John, John and beyond ...
I will respond to your comments to me collectively here. Sorry for the delay.
The simple view you make of my comments does not make my views simple. I have in the past acknowledged there are strict and rigorous methods consistently applied to archeological research. I have no doubt or problem with that. But 'consistent' is not the same as 'true'. Since, when it comes to archeology especially, "the exception is the rule". Each site must be considered and examined individually. It is only the indisputable facts on the ground that can tell us the objective truth.
I am aware of the Harris Matrix. This does provide some rigorous methodology in codifying an excavation site. But the Harris Matrix cannot provide absolute dates. It may not even provide relative dates in some scenarios. And unless specific artifacts found in undisturbed contexts can be independently dated, the Harris Matrix cannot date the site.
To be clear, the focus of my comments has been primarily Prehistoric Archaeology and Paleontology. Here the issues can get even more muddled. How did whole dinosaur skeletal remains got to be deeply embedded in rock without being crushed by the same geological forces making the rock? But (intentionally or not) the impression left with the willing to be impressed is 'experts' have sorted it all out. And their 'opinions' are the 'truth'.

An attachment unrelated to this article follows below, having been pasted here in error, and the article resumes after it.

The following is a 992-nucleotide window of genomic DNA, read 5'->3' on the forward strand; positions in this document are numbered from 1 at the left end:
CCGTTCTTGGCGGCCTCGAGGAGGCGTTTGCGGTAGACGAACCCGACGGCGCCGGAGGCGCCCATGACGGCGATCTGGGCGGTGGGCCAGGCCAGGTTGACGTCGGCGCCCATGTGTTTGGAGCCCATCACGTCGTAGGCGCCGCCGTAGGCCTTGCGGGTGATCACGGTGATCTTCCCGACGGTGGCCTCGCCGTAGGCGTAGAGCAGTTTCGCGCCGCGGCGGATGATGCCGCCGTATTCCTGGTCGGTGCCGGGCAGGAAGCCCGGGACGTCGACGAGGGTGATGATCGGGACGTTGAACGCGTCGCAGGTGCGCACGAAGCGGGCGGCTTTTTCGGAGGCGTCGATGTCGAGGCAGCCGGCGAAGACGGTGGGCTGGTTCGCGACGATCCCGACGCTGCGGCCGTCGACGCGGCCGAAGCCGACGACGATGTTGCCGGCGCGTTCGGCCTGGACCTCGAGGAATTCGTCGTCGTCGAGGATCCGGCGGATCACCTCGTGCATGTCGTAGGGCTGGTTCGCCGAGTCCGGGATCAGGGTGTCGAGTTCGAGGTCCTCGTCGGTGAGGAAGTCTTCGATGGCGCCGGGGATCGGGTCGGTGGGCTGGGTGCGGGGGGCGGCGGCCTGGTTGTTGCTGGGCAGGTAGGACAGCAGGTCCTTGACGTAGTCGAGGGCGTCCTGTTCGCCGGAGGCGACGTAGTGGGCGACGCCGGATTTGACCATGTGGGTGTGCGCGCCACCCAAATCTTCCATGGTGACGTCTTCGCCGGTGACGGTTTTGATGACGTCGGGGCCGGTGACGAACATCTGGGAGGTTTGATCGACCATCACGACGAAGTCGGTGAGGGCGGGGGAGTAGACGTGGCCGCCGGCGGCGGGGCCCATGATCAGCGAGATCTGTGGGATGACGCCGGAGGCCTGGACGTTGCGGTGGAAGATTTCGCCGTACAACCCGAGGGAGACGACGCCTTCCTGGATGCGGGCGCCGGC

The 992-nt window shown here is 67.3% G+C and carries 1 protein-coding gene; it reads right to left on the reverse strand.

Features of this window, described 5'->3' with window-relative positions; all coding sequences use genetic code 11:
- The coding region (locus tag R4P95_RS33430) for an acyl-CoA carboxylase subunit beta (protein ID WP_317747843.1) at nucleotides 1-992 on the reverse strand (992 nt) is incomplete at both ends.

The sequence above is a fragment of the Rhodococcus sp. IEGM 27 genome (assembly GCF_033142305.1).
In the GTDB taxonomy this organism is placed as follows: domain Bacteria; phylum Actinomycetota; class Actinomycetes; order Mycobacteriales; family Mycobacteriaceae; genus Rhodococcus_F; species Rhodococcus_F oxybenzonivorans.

In the context of this thread ("Ice Age engravings ...") I asked what is the evidence the engravings are Ice Age? Not implying by my asking there is no evidence. No response!
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From: John Wood <[log in to unmask]>
To: kostadinos <[log in to unmask]>
Cc: BRITARCH <[log in to unmask]>
Sent: Thu, Nov 5, 2015 11:09 AM
Subject: Re: [BRITARCH] Ice Age engravings found at Jersey archaeological site
I have. over the years, have read a great deal on this list but I am
of the view that your recent posting is perhaps the most remarkable of
all. Especially the lines:
>>But how do you systematically "layer solid ground" in the dry open fields without such disturbing and disruptive natural processes? In my view, no archeological site can be said to have a "secure context" based on such stratigraphy.
It implies, at least to me, that your cumulative understanding of the
techniques and processes involved in archaeology seems to equate to no
greater than a 'total vacuum' of knowledge.
As has been said before, it would be ideal if you could read just a
little around the subject before you proceeded to pose more questions.
That would help us in enagaging in more meaningful discussion.